To allow political considerations to influence policy on back door or asylum entry would be most unwise. Whereas arrivals by air possess documents of identity, almost all boat arrivals reportedly destroy their papers before taking to the boats. One can wonder why they do this. How are the authorities to decide who these people are, their ethnicity, their country of nationality, their relationships with one another, whether they bring mental and other health problems, whether they represent a threat to national security, or are members of criminal gangs, or are drug dealers, or are even the 'snake heads' (people smugglers) involved.

To allow easy entry to Australia to boat arrivals through asylum policy - because they are small in number; or that they are escapees from a war zone or from self-defined 'persecution'; or that they just want a better life - would be foolish policy. Those who advocate such an open door do not explain how their policy preference adequately protects the national interest, or how it affects the nation's geo-politics; and whether the asylum seeker would be able to become economically viable soon, and to integrate culturally into the host nation. Wearing heart on sleeve while exploiting the law to the maximum to counter official policy, as well to over-ride public opinion, is not persuasive.

The sole criterion for a decision whether an applicant for refugee status is genuine should be the UN definition - the applicant has to have a genuine fear of return to the country of nationality because of official persecution. One might also ask whether there is nowhere else suitable to go to, such as a country with a compatible culture, or where the rest of the family is living. Displacement by war or natural disaster would not warrant re-settlement. A return to the country of nationality or previous residence when conditions there have returned to normal would be appropriate in these situations. It is also the customary process.

It should certainly be up to the applicants to prove their case. They might be required to do this within, say, 6 weeks of application; or be sent back to the point of departure to Australia or to the country of nationality. Some strong negotiation here would be necessary, possibly aided by a sizeable periodic grant to the relevant government. The exodus of Tamils from Sri Lanka has seemingly been stopped by an arrangement of this kind.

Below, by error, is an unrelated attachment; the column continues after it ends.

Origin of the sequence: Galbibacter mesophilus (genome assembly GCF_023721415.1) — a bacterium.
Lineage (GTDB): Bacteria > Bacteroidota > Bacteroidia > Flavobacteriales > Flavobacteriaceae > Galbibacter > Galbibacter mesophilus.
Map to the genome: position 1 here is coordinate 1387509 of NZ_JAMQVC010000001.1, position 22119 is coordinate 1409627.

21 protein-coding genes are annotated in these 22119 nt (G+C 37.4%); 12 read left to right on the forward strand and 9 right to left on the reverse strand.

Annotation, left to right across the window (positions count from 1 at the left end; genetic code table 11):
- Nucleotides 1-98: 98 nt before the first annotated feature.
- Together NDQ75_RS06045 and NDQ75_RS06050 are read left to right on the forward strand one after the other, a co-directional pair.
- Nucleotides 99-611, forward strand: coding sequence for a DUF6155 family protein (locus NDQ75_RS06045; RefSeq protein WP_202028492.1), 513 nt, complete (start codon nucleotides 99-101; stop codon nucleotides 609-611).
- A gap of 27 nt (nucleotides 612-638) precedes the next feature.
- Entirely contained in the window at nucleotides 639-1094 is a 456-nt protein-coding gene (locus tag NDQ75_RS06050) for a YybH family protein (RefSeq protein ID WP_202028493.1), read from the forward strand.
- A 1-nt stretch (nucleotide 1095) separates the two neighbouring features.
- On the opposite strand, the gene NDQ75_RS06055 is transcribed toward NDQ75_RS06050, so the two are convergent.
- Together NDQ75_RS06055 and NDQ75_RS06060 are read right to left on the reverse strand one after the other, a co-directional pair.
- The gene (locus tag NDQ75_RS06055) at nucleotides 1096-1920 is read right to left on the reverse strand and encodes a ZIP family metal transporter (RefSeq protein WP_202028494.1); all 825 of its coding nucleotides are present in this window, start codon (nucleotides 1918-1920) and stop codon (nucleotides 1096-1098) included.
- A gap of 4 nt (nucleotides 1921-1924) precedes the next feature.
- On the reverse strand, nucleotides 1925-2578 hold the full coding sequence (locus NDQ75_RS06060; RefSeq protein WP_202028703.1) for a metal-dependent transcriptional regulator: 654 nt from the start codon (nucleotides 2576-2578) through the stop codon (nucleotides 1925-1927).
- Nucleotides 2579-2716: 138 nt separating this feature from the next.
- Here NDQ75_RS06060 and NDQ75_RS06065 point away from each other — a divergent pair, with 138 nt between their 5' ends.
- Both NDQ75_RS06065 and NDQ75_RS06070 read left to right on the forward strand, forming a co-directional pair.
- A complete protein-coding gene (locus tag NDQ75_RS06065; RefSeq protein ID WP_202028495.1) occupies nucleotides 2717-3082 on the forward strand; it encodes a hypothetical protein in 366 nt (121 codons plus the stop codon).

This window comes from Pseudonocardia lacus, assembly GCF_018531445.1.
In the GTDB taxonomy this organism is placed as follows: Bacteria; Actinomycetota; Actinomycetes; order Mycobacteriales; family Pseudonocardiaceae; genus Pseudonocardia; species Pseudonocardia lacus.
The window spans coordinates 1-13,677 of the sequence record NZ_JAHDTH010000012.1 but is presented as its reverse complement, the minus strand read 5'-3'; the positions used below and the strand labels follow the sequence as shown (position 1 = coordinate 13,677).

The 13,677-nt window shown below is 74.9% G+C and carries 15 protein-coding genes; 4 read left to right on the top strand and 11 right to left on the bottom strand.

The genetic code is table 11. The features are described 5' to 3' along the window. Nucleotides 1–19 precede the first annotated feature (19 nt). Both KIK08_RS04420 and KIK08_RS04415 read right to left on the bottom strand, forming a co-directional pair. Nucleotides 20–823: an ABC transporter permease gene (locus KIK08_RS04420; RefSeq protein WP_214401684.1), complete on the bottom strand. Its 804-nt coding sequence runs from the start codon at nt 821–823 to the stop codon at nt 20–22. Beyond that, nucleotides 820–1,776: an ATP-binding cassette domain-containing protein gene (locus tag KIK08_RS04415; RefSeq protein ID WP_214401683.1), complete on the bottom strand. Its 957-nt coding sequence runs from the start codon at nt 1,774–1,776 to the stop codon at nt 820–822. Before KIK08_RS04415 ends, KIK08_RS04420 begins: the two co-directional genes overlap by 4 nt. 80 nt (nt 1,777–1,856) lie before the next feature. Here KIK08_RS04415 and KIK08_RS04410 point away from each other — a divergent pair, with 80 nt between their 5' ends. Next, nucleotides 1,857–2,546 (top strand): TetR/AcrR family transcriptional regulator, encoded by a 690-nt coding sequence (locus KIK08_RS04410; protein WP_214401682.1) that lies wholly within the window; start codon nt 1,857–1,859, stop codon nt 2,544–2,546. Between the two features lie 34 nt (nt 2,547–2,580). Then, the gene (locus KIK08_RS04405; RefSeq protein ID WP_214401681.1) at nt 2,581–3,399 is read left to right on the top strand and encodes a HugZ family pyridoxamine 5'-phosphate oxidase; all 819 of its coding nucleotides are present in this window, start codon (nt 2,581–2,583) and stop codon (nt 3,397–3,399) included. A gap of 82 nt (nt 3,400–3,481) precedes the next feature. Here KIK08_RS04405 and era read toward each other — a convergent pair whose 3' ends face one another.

The bottom line is that an asylum seeker is not a refugee until proven to be so. A failed asylum seeker is just that. The UN Convention of non-return applies only to accepted refugees. Finally, Australia has no reason to seek cheap labour through its asylum entry policy, as might apply to certain other nations.

Were an asylum seeker accepted as a refugee to be given a temporary protection residence visa for, say, 3 years, with no right to family reunion, it would give the authorities the opportunity to evaluate whether permanent residence might eventually be considered - on the basis of each individual's proven capacity to integrate, in an economically viable manner, into the nation. An effective border control process, as well as a responsible public policy, by government require such an approach.

What seems to be a migration entry racket could be easily countered by such a temporary visa. Could anything be fairer to both refugee status claimant and the host nation? Those who need protection should receive it, but not the opportunistic economic migrant. It is incredible that there is no part of Afghanistan safe for the Hazara people. Are there not large districts in Iraq which are predominantly Kurd, Shia or Sunni? Being beguiled into offering re-settlement to cashed-up adventurers from politically stable countries arriving by air would be foolish.

To assist those in dire need is humane. To be hoodwinked by the unworthy is weakness.